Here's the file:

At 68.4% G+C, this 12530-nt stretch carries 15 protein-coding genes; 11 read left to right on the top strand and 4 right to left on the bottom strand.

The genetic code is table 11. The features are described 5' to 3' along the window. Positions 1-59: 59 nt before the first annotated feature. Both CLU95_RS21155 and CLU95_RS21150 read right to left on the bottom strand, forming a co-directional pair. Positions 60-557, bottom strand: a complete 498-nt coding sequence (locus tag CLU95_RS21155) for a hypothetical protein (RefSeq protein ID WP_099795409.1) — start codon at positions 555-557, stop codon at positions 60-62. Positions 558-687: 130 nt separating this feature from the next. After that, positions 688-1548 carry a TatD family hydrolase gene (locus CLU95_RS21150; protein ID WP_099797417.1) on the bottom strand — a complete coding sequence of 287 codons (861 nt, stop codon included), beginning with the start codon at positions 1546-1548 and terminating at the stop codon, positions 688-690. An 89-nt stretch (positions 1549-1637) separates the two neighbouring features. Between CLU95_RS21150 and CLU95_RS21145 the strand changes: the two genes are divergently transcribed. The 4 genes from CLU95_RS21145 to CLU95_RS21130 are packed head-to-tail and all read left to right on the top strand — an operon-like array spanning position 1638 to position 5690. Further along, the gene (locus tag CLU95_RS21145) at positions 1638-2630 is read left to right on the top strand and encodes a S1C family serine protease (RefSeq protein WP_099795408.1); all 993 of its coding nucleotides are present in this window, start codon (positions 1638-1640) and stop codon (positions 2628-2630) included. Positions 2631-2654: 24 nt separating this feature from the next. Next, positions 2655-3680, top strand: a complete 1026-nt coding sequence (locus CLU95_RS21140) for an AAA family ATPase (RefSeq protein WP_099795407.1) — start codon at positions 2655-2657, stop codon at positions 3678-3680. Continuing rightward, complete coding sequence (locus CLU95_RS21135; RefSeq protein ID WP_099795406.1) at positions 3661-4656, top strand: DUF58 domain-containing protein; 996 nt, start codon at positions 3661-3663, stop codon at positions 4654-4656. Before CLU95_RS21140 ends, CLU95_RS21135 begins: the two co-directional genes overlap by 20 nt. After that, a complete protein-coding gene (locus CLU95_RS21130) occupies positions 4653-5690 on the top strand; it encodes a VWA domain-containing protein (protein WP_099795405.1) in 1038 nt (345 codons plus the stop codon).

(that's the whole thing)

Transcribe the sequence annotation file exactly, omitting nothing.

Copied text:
At 68.4% G+C, this 12530-nt stretch carries 15 protein-coding genes; 11 read left to right on the top strand and 4 right to left on the bottom strand.

The genetic code is table 11. The features are described 5' to 3' along the window. Positions 1-59: 59 nt before the first annotated feature. Both CLU95_RS21155 and CLU95_RS21150 read right to left on the bottom strand, forming a co-directional pair. Positions 60-557, bottom strand: a complete 498-nt coding sequence (locus tag CLU95_RS21155) for a hypothetical protein (RefSeq protein ID WP_099795409.1) — start codon at positions 555-557, stop codon at positions 60-62. Positions 558-687: 130 nt separating this feature from the next. After that, positions 688-1548 carry a TatD family hydrolase gene (locus CLU95_RS21150; protein ID WP_099797417.1) on the bottom strand — a complete coding sequence of 287 codons (861 nt, stop codon included), beginning with the start codon at positions 1546-1548 and terminating at the stop codon, positions 688-690. An 89-nt stretch (positions 1549-1637) separates the two neighbouring features. Between CLU95_RS21150 and CLU95_RS21145 the strand changes: the two genes are divergently transcribed. The 4 genes from CLU95_RS21145 to CLU95_RS21130 are packed head-to-tail and all read left to right on the top strand — an operon-like array spanning position 1638 to position 5690. Further along, the gene (locus tag CLU95_RS21145) at positions 1638-2630 is read left to right on the top strand and encodes a S1C family serine protease (RefSeq protein WP_099795408.1); all 993 of its coding nucleotides are present in this window, start codon (positions 1638-1640) and stop codon (positions 2628-2630) included. Positions 2631-2654: 24 nt separating this feature from the next. Next, positions 2655-3680, top strand: a complete 1026-nt coding sequence (locus CLU95_RS21140) for an AAA family ATPase (RefSeq protein WP_099795407.1) — start codon at positions 2655-2657, stop codon at positions 3678-3680. Continuing rightward, complete coding sequence (locus CLU95_RS21135; RefSeq protein ID WP_099795406.1) at positions 3661-4656, top strand: DUF58 domain-containing protein; 996 nt, start codon at positions 3661-3663, stop codon at positions 4654-4656. Before CLU95_RS21140 ends, CLU95_RS21135 begins: the two co-directional genes overlap by 20 nt. After that, a complete protein-coding gene (locus CLU95_RS21130) occupies positions 4653-5690 on the top strand; it encodes a VWA domain-containing protein (protein WP_099795405.1) in 1038 nt (345 codons plus the stop codon).